Meanwhile, having teased us with retconning the Doctor’s departure as being Dalek motivated and dropped mighty hints that he might be about to address the Doctor’s half-humanness on his mother’s side, we finally discover what the Hybrid is – more or less; Moffat still enjoys leaving his resolutions ambiguous enough to be open to doubt. In fact, Moffat gives us three potentialities, very much as John Fowles did in The French Lieutenant’s Woman, and invites us to choose which of the three is the most plausible, leaning heavily towards the third without absolutely clarifying it as ‘correct’; more of that inclusivity, with the writer letting people who don’t incline towards his explanation keep their own as they prefer. He also shies away from nailing one way or the other the TV Movie’s claims about the Doctor’s provenance, preferring instead that Peter Capaldi remain enigmatically tight-lipped on the point, his face a picture of amused ambiguity. Both actor and writer know that it’s a point – much like UNIT dating – that fans enjoy arguing about more than they’d like a resolution, so the script deliberately doesn’t clarify anything while the actor’s expression shows full well that he knows where he sides (and probably where his boss does too). The explanation of what the Hybrid is, on the other hand – the one that Moffat offers as (most likely) the true one, that is – makes complete sense of the entire story, even down to the combination of its two components being entirely responsible for the legend about time being torn asunder, for the most personal of reasons, rather than some hazy generic villainous intent. This is taking sci-fi concepts and giving them foundations that echo with people’s real lives, making sense of something that might easily have been silly and instead causing it to connect with an audience in a very real way. It’s the fundamental principle of Russell T Davies’ revival given the clinical conceptuality of the best of Steven Moffat. The instant it became clear what was happening, that it was the Doctor’s desperation to save Clara that was the threat to all of time and space, was a hairs on the back of the neck moment, one of several in Hell Bent that all revolved around Clara’s fate.
And Clara’s fate was inextricably tied into those scenes in the 1950s diner in the Nevada desert, in ways that didn’t become apparent until the very end of the story. Moffat’s tricks are sometimes easy to read, and he continues to find new ways of using them that wrong-foot the viewer into anticipating their outcome incorrectly; here he used all the best techniques he honed on the likes of Coupling and Joking Apart, to lead us to expect a certain kind of storytelling that was superseded by the way he combined all of our potential expectations into a single amalgamation of everything he’s ever done. The scenes in the diner weren’t just an explanation, nor were they simply a throw forwards, nor even only a poignant coda to the main story; they were all of these things and so very much more, sad and beautiful and funny and wistful and surprising, and uplifting in the most bittersweet way. Everything dovetailed so perfectly in the last few minutes – in a manner unique to Steven Moffat – that it was impossible to guess where the story was going and impossible to see anywhere else it might have gone. Even Maisie Williams raised her game for those scenes at the end of the universe, striking a subtle balance between being sinister and reconciled and playing out one final moment of defeat before a kind of victory could be won. It goes without saying that both Capaldi and Jenna Coleman, in spite of the strong performances each of them have given in Face the Raven and Heaven Sent, were simply magnificent in Hell Bent. There have never been three consecutive episodes in which the acting from the regulars has been this deft, detailed and confident. An absolute tour de force, facilitated by Rachel Talalay’s sympathetic direction that elevates the end of this series into the television greats. It might be ‘sci-fi’ heavy, but on all personal levels this was as strong and as character-driven as anything you might see in the most profound and grounded of dramas.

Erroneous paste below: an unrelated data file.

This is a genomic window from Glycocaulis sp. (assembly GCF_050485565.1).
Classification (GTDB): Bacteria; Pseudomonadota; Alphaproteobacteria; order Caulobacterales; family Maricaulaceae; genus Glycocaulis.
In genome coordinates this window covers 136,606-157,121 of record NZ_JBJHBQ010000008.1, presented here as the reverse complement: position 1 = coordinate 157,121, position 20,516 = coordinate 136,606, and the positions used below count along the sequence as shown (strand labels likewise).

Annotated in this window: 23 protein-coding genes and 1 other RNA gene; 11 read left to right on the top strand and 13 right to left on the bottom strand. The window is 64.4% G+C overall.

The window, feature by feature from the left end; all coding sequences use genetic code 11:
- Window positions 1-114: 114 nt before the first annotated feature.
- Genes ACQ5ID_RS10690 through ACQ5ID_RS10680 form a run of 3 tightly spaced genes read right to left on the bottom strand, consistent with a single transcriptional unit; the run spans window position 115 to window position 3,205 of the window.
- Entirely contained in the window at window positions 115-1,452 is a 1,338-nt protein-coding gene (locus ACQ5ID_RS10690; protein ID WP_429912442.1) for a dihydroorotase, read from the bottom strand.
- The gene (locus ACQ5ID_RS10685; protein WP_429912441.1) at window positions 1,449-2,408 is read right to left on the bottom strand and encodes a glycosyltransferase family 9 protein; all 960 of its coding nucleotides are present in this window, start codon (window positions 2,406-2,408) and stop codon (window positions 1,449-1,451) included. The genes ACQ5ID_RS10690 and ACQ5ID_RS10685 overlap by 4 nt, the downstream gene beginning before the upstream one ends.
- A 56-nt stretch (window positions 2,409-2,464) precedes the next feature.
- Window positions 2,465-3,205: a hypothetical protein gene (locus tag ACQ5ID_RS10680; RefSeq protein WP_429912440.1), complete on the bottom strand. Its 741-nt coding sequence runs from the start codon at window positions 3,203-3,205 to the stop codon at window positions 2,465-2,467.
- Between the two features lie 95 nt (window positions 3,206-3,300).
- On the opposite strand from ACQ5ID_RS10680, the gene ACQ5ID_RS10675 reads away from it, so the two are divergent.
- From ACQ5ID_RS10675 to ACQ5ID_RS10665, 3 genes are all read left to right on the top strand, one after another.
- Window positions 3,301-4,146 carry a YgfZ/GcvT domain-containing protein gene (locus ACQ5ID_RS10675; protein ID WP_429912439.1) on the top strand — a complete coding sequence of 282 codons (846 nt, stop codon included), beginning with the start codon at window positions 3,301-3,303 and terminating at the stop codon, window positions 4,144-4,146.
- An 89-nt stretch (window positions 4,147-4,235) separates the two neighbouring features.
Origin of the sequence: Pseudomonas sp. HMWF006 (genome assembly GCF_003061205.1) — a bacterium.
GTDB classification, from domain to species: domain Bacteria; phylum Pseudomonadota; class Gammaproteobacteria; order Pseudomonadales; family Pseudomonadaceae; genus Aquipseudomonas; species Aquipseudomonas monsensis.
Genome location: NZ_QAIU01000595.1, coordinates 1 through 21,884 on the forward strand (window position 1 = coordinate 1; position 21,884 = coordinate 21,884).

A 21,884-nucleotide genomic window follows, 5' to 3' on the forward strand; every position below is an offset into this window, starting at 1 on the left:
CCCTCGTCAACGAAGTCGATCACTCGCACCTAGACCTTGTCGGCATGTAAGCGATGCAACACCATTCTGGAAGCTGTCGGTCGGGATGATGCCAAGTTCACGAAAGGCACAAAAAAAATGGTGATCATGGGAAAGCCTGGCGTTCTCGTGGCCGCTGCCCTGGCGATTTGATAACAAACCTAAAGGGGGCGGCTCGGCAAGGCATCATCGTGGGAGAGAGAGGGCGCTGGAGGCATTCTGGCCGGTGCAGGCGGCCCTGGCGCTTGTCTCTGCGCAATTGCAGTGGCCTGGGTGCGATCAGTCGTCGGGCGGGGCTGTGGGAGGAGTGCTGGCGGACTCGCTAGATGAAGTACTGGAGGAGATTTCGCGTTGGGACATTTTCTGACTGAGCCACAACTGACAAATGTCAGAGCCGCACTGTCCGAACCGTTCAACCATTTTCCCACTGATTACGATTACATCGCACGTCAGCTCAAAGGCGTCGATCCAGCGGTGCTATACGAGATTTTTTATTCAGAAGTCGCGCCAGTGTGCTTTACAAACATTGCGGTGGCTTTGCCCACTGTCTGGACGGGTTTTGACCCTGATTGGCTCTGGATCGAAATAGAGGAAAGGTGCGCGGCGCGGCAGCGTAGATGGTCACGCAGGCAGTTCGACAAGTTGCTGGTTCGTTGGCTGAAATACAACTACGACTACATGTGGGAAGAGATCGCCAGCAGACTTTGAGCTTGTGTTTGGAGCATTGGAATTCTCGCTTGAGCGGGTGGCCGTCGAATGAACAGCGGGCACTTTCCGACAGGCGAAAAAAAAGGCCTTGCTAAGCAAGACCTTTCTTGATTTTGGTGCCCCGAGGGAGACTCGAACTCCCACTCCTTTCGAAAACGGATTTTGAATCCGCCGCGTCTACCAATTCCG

This was sublime television, as near as Doctor Who has ever been to poetry. Steven Moffat has taken the deliberately fantastical, daydream-like Matt Smith era and rebooted it into an almost hard science fiction setting without jettisoning any of its lyrical qualities. The entire series has been a meditation on the way memory works, from the boy Davros to the torn out pages of Lady Me’s diary to the apparently jokey revelation about how many times the events of The Zygon Inversion had unfolded, with the ultimate destination being the Doctor undergoing a similar fate – once again in a series finale involving the Time Lords – to that of Jamie and Zoe in The War Games, or Donna Noble in Series Four. That Clara Oswald gets to ride out of town, unbeknownst to her benefactor, to an enigmatic fate is Jenny in The Doctor’s Daughter, done with thought and care. And to resurrect Clara so that aspiring to be the Doctor is no longer punishable by death but in the end rewarded in a way that sets her up as his true equal, is symmetry of the most inspiring kind. There will be people who don’t see all this, of course, people who would have liked Clara to stay dead and Gallifrey to have played a larger part, but Steven Moffat has usurped all of our expectations and delivered an episode of Doctor Who that not only makes sense of the slightly inconsistent series that preceded it, but that sings with the kind of joy that can only come out of genuine sadness. Together with Heaven Sent, this has probably been the most remarkable, elegiac, euphoric, imaginative, and fulfilling series finale we’ve ever had. Epically satisfying.